Sometime in 2003, on the first day at my fourth new job since the multicoloured apartment, the design director tasked me with devising four different colour schemes for the reception area of a small London clinic. This is them. I devised them around the colour of some kind of architectural feature in the waiting area and gave them the names “Rose Garden”, “Mexico”, “India” and “New Mexico”. I particularly liked the “India” scheme and its combination of purple, mango, mint green and white I’d seen in many Indian restaurants.

Only last year, after explaining to students the principles of the colour wheel and its various combinations and effects, I gave them copies of the same blank image and asked them to devise a scheme of colors that are thematically linked, and to then give that theme a name. It’s an easy yet enjoyable class that reminds students that things like buildings are made of materials that either have a colour or are given one. Architects are supposed to have a preference for making things white but I’m not sure why, or if this is healthy. Making a model out of the one material is definitely simpler, quicker and less expensive, but it also means you don’t have to think about what materials it’s going to be made of or how they’re going to be put together. It reduces architecture to mass and openings to patterns.

Somehow this is acceptable because the building has probably been thought of and deslgned like that, with the development gain of massing satisfied first and the perception management of surfaces and cladding coming after. This is also the process by which design is communicated via vizualizations. The first thing produced is a white model onto which textures are then mapped by someone possibly not even in the same company. [c.f. Architecture Myths #23: Architecture]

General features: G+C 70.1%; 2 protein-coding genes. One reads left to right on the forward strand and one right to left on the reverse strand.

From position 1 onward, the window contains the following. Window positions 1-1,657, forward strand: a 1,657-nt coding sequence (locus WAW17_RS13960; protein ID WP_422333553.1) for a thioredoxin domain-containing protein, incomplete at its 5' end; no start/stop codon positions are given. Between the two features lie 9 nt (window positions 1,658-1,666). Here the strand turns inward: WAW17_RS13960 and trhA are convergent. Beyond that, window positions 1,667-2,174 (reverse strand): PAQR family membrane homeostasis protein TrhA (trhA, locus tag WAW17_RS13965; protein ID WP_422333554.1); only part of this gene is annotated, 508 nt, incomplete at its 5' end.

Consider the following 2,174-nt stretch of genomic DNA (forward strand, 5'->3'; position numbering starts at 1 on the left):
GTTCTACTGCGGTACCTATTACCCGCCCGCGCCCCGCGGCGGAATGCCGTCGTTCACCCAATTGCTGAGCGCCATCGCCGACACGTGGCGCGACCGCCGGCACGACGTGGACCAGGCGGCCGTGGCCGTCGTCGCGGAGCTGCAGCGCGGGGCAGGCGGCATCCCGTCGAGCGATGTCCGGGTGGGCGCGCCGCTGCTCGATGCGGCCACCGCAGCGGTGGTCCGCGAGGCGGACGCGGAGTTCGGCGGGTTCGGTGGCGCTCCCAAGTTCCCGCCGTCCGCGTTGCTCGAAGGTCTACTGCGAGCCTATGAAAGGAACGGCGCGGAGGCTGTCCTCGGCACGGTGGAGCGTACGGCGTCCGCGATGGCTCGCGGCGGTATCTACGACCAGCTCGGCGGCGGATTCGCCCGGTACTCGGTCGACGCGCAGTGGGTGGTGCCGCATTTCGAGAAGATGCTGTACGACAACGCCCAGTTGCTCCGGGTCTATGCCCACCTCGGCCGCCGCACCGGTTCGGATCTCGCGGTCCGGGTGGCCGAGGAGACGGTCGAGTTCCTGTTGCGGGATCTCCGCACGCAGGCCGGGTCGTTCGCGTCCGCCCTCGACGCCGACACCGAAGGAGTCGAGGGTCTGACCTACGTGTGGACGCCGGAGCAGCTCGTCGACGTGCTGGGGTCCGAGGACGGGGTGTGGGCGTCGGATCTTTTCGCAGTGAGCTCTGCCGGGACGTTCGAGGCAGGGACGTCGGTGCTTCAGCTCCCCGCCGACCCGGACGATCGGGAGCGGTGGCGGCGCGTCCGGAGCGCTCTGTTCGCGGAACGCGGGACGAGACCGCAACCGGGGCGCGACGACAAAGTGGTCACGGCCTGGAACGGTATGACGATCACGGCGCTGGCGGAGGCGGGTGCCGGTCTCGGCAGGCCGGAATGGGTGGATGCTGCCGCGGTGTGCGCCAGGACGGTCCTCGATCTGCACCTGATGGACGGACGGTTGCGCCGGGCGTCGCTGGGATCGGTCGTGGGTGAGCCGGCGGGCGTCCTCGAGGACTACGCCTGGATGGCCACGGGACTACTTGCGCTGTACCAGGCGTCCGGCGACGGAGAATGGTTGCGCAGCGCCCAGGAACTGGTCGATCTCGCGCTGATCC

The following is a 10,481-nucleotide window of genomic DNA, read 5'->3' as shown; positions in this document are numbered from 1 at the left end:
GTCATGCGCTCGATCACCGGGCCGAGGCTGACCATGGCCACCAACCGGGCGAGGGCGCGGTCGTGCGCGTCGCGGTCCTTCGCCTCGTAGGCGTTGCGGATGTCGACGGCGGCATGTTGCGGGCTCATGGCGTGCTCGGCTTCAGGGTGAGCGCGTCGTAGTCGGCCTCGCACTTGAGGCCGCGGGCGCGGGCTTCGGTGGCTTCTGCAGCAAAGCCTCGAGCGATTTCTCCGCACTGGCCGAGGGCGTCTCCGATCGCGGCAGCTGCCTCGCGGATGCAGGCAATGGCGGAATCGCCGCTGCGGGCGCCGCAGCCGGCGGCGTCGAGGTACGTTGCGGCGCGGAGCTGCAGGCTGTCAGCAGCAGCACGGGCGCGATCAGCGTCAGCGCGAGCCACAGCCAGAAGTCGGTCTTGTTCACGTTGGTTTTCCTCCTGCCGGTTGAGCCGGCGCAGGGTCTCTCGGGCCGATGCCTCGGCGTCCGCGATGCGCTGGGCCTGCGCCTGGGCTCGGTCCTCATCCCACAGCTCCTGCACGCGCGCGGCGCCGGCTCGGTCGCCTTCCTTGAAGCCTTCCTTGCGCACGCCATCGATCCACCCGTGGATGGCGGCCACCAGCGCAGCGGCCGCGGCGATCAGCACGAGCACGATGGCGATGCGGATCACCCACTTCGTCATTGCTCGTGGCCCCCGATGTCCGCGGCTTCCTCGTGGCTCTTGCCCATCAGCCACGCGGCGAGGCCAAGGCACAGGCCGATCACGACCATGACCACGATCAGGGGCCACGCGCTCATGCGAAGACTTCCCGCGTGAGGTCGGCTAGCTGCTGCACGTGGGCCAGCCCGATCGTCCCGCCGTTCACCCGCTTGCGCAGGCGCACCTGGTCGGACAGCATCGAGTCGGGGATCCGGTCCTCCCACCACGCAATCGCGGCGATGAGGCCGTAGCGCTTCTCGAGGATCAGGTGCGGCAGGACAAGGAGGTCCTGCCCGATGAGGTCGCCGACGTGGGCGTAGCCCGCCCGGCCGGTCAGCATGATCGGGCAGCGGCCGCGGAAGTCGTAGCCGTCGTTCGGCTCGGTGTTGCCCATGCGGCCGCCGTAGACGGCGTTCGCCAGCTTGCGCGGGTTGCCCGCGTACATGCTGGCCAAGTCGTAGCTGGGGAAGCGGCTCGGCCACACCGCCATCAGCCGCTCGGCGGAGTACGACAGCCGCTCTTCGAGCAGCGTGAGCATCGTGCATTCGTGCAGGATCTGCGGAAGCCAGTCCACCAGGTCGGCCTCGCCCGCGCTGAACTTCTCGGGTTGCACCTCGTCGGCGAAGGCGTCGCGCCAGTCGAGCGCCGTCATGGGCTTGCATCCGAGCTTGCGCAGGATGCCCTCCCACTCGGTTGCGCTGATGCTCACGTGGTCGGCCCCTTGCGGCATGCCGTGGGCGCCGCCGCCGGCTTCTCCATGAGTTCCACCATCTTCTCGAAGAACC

CAD program features such as “white model” are only developed because architects use them to comprehend and communicate buildings. In a project file such as the one this next image represents, the materials may even have been designated as the file was created, as they’ll link to the specification and bill of quantities.

The trouble is that it communicates only the massing which is the easiest thing to communicate, reinforces the belief that architecture is predominantly about shape, and normalizes a culture of thinking it is no longer important what a building is made of.

Last century had brief moments when buildings were the consequence of the materials and processes by which they were constructed. The materials didn’t even need to be of the highest quality if they were well put together. It was called honesty. That this sounds quaint now suggests we live in times when honesty is no longer a virtue. The built evidence suggests so. And so does the written evidence such as Sir Peter Cook’s legendary 2013 Architectural Review article in which he wrote 1,800 words telling us how wonderful Zaha Hadid’s Heydar Aliyev Center in Baku was, but neglected to tell us what the building was made of. Denying the materials and construction of a building is a very expensive thing to do and something we should really be more suspicious of than we are. But the fact such a phenomenon exists means there must be some problem it’s solving and maybe we should think more about what that could be and in whose interests it is to not have us think about it. Thinking the future is white and made out of some plastic substance that has no name is so 1920s.

LEGO has its Architecture version with nothing but white pieces. It all seems to promote the thinking that colour is an afterthought and, by extension, the materials that have that colour.

Today I bought a copy of a book that shows the buildings of Tōgō Murano as architectural models made by students at Kyoto University. I’m in two minds. I’ve had my moments of enthusiastic model-making but never the technique or knowledge to follow through. I’m prepared to be awed by the precision and detail of these models.

The Prolific World Of Togo Murano Architectural Models 

Hiroshi Matsukuma, Publisher Seigensha ISBN 9784861525520